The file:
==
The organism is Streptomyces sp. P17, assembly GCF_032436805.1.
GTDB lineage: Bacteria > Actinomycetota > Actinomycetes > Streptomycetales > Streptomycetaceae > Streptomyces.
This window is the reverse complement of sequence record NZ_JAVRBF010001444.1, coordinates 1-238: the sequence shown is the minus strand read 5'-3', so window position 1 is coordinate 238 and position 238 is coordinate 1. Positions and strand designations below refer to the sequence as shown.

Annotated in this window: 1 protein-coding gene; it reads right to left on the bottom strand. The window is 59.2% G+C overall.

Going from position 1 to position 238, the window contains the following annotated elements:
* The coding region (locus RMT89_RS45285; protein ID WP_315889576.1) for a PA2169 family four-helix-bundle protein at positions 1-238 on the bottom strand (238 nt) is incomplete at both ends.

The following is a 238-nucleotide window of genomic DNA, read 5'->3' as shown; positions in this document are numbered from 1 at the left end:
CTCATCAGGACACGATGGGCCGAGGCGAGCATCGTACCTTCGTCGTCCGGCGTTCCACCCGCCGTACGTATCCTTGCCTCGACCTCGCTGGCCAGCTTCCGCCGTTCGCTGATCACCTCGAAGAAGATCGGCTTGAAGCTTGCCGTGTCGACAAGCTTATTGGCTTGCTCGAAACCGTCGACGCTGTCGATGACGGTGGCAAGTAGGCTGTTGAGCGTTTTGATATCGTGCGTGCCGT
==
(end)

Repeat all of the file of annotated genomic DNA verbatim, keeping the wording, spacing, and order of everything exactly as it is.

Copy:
The organism is Streptomyces sp. P17, assembly GCF_032436805.1.
GTDB lineage: Bacteria > Actinomycetota > Actinomycetes > Streptomycetales > Streptomycetaceae > Streptomyces.
This window is the reverse complement of sequence record NZ_JAVRBF010001444.1, coordinates 1-238: the sequence shown is the minus strand read 5'-3', so window position 1 is coordinate 238 and position 238 is coordinate 1. Positions and strand designations below refer to the sequence as shown.

Annotated in this window: 1 protein-coding gene; it reads right to left on the bottom strand. The window is 59.2% G+C overall.

Going from position 1 to position 238, the window contains the following annotated elements:
* The coding region (locus RMT89_RS45285; protein ID WP_315889576.1) for a PA2169 family four-helix-bundle protein at positions 1-238 on the bottom strand (238 nt) is incomplete at both ends.

The following is a 238-nucleotide window of genomic DNA, read 5'->3' as shown; positions in this document are numbered from 1 at the left end:
CTCATCAGGACACGATGGGCCGAGGCGAGCATCGTACCTTCGTCGTCCGGCGTTCCACCCGCCGTACGTATCCTTGCCTCGACCTCGCTGGCCAGCTTCCGCCGTTCGCTGATCACCTCGAAGAAGATCGGCTTGAAGCTTGCCGTGTCGACAAGCTTATTGGCTTGCTCGAAACCGTCGACGCTGTCGATGACGGTGGCAAGTAGGCTGTTGAGCGTTTTGATATCGTGCGTGCCGT